Ken Rosenthal thinks so:
The GM is arguably the most important person in any organization — more
important, perhaps, than even a superstar player.
baseball’s dirty little secret is that the sport’s highest-ranking
executives are absurdly underpaid.
Most general managers earn
between $500,000 and $2 million annually, major league sources say. Only a few — notably, the Yankees’ Brian Cashman
Red Sox’s Theo Epstein and Tigers’ Dave Dombrowski — are believed to
make more than $2 million.
Rosenthal doesn’t think GMs are impoverished or anything, but he does believe that, given how critical the right GM is to an organization’s success, there should be greater competition over the best ones, and that in turn should lead to higher salaries.
I think he’s right (and I’ll add that lower-level front office people are criminally-underpaid, far more so than GMs are). The problem, of course, is that the GM is the one guy who the owner himself hires, so for that decision he doesn’t have the insight of the sharpest guy in most organizations — the general manager.
Why wouldn’t there be a bidding war for a Brian Cashman or a Theo Epstein or guys like them? Is there a gentleman’s agreement among owners not to do so? Are they just dense? Because it strikes me that paying a couple million more in order to get the right guy to run the team would more than pay for itself over time.
Nationals’ outfielder Adam Eaton was carried off the field after stumbling over first base on Friday night. In the ninth inning of the Nationals’ 7-5 loss to the Mets, Eaton appeared to catch his ankle on the bag as he ran out an infield single, suffering a leg injury on the fall. He was unable to put pressure on his left leg after the play and required assistance by two of the Nationals’ athletic trainers as he exited the field.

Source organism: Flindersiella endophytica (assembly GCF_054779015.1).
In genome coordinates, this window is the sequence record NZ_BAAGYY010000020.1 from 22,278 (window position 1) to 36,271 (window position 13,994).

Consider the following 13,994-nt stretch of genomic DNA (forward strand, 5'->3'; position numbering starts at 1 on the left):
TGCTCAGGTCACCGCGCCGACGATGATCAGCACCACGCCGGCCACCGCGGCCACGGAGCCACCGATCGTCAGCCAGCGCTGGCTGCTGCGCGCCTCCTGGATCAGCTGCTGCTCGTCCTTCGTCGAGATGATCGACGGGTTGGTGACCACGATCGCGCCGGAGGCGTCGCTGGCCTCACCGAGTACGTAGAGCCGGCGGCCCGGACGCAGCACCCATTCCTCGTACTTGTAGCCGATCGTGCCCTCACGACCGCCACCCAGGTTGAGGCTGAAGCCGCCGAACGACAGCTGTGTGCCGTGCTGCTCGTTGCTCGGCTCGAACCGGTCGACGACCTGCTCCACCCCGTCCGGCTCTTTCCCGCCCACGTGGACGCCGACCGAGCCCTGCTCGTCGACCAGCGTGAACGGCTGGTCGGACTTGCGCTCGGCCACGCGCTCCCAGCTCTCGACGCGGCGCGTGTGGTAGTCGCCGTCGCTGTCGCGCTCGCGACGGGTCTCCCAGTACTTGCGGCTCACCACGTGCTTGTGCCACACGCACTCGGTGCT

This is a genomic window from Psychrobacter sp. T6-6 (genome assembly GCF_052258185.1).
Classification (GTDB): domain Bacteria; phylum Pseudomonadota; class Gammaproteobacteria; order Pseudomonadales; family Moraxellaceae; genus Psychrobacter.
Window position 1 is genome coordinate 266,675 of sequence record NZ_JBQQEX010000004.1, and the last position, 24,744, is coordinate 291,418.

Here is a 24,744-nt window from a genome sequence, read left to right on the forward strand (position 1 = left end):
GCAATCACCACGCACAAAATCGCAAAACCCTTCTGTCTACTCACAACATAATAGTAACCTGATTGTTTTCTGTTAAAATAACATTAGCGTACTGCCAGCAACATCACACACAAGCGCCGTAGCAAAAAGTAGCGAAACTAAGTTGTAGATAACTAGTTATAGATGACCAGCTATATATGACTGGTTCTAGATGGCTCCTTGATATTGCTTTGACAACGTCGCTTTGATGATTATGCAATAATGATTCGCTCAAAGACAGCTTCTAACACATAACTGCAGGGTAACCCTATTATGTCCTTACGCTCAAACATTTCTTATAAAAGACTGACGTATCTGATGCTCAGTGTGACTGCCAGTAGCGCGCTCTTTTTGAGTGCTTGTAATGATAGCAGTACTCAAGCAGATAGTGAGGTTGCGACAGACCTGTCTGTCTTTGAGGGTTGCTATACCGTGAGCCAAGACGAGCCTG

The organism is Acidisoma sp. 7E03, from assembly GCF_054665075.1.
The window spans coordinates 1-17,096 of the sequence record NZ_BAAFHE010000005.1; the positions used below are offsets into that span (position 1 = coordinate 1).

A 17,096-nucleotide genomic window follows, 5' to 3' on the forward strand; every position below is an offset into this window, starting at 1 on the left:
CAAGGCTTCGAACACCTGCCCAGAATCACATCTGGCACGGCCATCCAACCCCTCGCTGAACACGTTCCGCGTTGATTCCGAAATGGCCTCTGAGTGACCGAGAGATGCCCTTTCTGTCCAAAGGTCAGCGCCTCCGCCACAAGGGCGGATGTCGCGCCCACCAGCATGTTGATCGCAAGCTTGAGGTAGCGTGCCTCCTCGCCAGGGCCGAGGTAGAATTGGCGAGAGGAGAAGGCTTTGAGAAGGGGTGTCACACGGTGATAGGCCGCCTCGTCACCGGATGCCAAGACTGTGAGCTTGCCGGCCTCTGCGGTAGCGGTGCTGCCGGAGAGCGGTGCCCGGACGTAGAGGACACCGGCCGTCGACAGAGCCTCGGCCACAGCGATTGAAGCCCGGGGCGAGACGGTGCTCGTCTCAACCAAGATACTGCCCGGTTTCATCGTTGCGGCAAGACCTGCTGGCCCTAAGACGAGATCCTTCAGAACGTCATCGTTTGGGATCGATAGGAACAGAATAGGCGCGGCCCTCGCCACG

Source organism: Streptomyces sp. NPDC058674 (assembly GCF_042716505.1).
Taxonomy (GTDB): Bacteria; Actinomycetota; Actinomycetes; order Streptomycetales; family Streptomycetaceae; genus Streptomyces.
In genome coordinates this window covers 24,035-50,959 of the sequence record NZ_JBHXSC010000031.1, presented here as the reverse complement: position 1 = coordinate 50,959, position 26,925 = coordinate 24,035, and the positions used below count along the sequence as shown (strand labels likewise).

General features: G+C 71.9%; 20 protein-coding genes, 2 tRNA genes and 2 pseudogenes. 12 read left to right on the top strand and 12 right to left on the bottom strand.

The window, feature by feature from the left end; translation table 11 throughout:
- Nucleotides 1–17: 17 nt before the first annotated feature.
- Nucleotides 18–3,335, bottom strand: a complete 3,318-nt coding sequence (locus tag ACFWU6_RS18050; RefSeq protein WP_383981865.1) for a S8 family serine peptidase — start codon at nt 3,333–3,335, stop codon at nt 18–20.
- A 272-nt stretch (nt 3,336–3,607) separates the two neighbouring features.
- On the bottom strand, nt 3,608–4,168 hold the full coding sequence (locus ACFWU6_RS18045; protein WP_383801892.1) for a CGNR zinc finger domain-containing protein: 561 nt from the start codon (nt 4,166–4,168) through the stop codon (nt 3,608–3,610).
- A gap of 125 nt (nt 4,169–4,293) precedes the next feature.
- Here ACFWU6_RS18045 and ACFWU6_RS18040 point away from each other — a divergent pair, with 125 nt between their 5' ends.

Eaton is scheduled to undergo an MRI on Saturday, but Nationals’ manager Dusty Baker told reporters that it “doesn’t look too good.” It’s the first significant leg injury the outfielder has sustained since 2014, when he went on the 15-day disabled list with a hamstring strain. He’ll likely be replaced by Michael Taylor in center field for the next couple of games, though that could be a temporary fix as the Nationals seek a better solution during Eaton’s recovery process.
It’s been just over a week since Giants’ left-hander Madison Bumgarner got a serious scare after a nasty dirt bike accident. He escaped with bruised ribs and a Grade 2 strain of his left shoulder AC joint, but there was some speculation that the injuries would cause a significant, if not permanent, setback in the southpaw’s career. Thankfully, things aren’t looking quite so bleak today. Not only will Bumgarner not require surgery, but he could return as soon as the week following the All-Star break, the Giants said Friday.
Of course, that timeline is wholly dependent on how smoothly the recovery process goes, so nothing is set in stone yet. NBC Sports Bay Area’s Alex Pavlovic estimates 2-3 months of rest and rehab, including “two months before he can get back on the mound and then another three to four weeks of throwing and rehab starts before he’s big league-ready.” It’s a long and laborious schedule, but still looks much better than any surgical alternative.
Prior to the accident, Bumgarner was working on a solid start to the 2017 season. He maintained a 3.00 ERA, 1.3 BB/9 and 9.3 SO/9 through 27 innings with the club, though his average 1.75 runs of support per start fed into an 0-3 record.